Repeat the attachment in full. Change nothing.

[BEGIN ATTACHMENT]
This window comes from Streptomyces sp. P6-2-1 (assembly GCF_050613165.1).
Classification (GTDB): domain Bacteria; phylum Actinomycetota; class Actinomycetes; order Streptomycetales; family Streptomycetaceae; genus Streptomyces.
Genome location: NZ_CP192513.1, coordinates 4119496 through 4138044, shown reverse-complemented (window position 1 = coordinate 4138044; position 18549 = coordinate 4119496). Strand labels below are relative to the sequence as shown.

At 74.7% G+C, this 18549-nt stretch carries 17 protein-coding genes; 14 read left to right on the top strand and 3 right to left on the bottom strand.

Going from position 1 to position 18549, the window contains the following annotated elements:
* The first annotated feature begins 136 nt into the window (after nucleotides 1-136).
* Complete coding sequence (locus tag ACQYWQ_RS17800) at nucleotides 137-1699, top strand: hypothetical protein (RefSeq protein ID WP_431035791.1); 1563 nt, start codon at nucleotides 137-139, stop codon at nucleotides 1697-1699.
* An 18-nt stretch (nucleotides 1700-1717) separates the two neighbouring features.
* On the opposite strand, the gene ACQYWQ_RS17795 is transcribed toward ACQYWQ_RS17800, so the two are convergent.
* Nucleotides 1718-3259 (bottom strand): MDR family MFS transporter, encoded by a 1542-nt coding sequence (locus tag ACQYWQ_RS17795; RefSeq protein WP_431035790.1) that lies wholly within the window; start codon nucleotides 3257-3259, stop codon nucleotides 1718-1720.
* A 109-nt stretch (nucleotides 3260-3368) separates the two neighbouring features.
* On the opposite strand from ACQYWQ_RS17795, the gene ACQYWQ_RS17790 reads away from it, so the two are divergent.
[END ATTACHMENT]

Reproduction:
This window comes from Streptomyces sp. P6-2-1 (assembly GCF_050613165.1).
Classification (GTDB): domain Bacteria; phylum Actinomycetota; class Actinomycetes; order Streptomycetales; family Streptomycetaceae; genus Streptomyces.
Genome location: NZ_CP192513.1, coordinates 4119496 through 4138044, shown reverse-complemented (window position 1 = coordinate 4138044; position 18549 = coordinate 4119496). Strand labels below are relative to the sequence as shown.

At 74.7% G+C, this 18549-nt stretch carries 17 protein-coding genes; 14 read left to right on the top strand and 3 right to left on the bottom strand.

Going from position 1 to position 18549, the window contains the following annotated elements:
* The first annotated feature begins 136 nt into the window (after nucleotides 1-136).
* Complete coding sequence (locus tag ACQYWQ_RS17800) at nucleotides 137-1699, top strand: hypothetical protein (RefSeq protein ID WP_431035791.1); 1563 nt, start codon at nucleotides 137-139, stop codon at nucleotides 1697-1699.
* An 18-nt stretch (nucleotides 1700-1717) separates the two neighbouring features.
* On the opposite strand, the gene ACQYWQ_RS17795 is transcribed toward ACQYWQ_RS17800, so the two are convergent.
* Nucleotides 1718-3259 (bottom strand): MDR family MFS transporter, encoded by a 1542-nt coding sequence (locus tag ACQYWQ_RS17795; RefSeq protein WP_431035790.1) that lies wholly within the window; start codon nucleotides 3257-3259, stop codon nucleotides 1718-1720.
* A 109-nt stretch (nucleotides 3260-3368) separates the two neighbouring features.
* On the opposite strand from ACQYWQ_RS17795, the gene ACQYWQ_RS17790 reads away from it, so the two are divergent.